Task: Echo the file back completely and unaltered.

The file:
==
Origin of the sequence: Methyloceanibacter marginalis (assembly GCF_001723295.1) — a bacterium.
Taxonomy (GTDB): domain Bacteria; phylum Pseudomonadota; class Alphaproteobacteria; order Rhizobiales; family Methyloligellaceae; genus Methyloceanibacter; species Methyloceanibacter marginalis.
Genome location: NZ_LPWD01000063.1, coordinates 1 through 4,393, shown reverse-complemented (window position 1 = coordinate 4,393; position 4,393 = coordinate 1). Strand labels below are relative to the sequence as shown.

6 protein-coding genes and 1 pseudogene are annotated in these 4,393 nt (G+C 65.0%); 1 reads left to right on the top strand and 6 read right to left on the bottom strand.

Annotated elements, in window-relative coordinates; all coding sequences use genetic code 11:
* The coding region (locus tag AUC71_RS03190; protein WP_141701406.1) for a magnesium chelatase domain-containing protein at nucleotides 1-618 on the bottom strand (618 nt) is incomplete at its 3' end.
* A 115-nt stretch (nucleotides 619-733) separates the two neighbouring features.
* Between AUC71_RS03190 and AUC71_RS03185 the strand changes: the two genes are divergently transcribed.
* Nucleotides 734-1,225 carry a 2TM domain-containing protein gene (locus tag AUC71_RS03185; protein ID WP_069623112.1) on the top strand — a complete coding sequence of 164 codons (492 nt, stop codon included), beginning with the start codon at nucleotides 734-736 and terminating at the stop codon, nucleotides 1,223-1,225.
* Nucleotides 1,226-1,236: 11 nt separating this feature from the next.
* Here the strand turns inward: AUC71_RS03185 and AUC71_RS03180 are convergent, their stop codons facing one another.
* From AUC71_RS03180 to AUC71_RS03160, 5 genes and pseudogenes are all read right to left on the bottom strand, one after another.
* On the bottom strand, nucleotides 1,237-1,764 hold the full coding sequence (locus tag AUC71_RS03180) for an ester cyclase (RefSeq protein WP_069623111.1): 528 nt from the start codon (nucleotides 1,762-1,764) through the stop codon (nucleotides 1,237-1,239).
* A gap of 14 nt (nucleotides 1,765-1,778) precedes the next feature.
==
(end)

Origin of the sequence: Methyloceanibacter marginalis (assembly GCF_001723295.1) — a bacterium.
Taxonomy (GTDB): domain Bacteria; phylum Pseudomonadota; class Alphaproteobacteria; order Rhizobiales; family Methyloligellaceae; genus Methyloceanibacter; species Methyloceanibacter marginalis.
Genome location: NZ_LPWD01000063.1, coordinates 1 through 4,393, shown reverse-complemented (window position 1 = coordinate 4,393; position 4,393 = coordinate 1). Strand labels below are relative to the sequence as shown.

6 protein-coding genes and 1 pseudogene are annotated in these 4,393 nt (G+C 65.0%); 1 reads left to right on the top strand and 6 read right to left on the bottom strand.

Annotated elements, in window-relative coordinates; all coding sequences use genetic code 11:
* The coding region (locus tag AUC71_RS03190; protein WP_141701406.1) for a magnesium chelatase domain-containing protein at nucleotides 1-618 on the bottom strand (618 nt) is incomplete at its 3' end.
* A 115-nt stretch (nucleotides 619-733) separates the two neighbouring features.
* Between AUC71_RS03190 and AUC71_RS03185 the strand changes: the two genes are divergently transcribed.
* Nucleotides 734-1,225 carry a 2TM domain-containing protein gene (locus tag AUC71_RS03185; protein ID WP_069623112.1) on the top strand — a complete coding sequence of 164 codons (492 nt, stop codon included), beginning with the start codon at nucleotides 734-736 and terminating at the stop codon, nucleotides 1,223-1,225.
* Nucleotides 1,226-1,236: 11 nt separating this feature from the next.
* Here the strand turns inward: AUC71_RS03185 and AUC71_RS03180 are convergent, their stop codons facing one another.
* From AUC71_RS03180 to AUC71_RS03160, 5 genes and pseudogenes are all read right to left on the bottom strand, one after another.
* On the bottom strand, nucleotides 1,237-1,764 hold the full coding sequence (locus tag AUC71_RS03180) for an ester cyclase (RefSeq protein WP_069623111.1): 528 nt from the start codon (nucleotides 1,762-1,764) through the stop codon (nucleotides 1,237-1,239).
* A gap of 14 nt (nucleotides 1,765-1,778) precedes the next feature.